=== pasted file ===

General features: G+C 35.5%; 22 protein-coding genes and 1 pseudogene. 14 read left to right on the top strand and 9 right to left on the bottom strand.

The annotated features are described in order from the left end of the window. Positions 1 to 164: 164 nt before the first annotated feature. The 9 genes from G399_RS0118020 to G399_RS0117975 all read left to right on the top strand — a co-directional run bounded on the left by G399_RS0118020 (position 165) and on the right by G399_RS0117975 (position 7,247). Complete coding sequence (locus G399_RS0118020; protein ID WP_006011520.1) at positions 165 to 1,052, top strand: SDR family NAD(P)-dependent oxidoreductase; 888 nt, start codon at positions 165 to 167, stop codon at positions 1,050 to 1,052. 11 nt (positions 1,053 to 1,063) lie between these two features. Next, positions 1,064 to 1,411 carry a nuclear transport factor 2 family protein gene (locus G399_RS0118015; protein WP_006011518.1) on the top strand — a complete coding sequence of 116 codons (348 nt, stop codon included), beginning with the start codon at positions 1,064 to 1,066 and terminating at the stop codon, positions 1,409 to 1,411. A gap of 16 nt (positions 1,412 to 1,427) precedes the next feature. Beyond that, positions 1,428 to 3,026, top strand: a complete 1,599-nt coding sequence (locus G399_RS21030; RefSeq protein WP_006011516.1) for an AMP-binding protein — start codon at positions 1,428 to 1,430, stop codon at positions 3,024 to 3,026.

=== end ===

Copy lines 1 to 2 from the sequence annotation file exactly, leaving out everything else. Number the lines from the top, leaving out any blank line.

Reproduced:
General features: G+C 35.5%; 22 protein-coding genes and 1 pseudogene. 14 read left to right on the top strand and 9 right to left on the bottom strand.

The annotated features are described in order from the left end of the window. Positions 1 to 164: 164 nt before the first annotated feature. The 9 genes from G399_RS0118020 to G399_RS0117975 all read left to right on the top strand — a co-directional run bounded on the left by G399_RS0118020 (position 165) and on the right by G399_RS0117975 (position 7,247). Complete coding sequence (locus G399_RS0118020; protein ID WP_006011520.1) at positions 165 to 1,052, top strand: SDR family NAD(P)-dependent oxidoreductase; 888 nt, start codon at positions 165 to 167, stop codon at positions 1,050 to 1,052. 11 nt (positions 1,053 to 1,063) lie between these two features. Next, positions 1,064 to 1,411 carry a nuclear transport factor 2 family protein gene (locus G399_RS0118015; protein WP_006011518.1) on the top strand — a complete coding sequence of 116 codons (348 nt, stop codon included), beginning with the start codon at positions 1,064 to 1,066 and terminating at the stop codon, positions 1,409 to 1,411. A gap of 16 nt (positions 1,412 to 1,427) precedes the next feature. Beyond that, positions 1,428 to 3,026, top strand: a complete 1,599-nt coding sequence (locus G399_RS21030; RefSeq protein WP_006011516.1) for an AMP-binding protein — start codon at positions 1,428 to 1,430, stop codon at positions 3,024 to 3,026.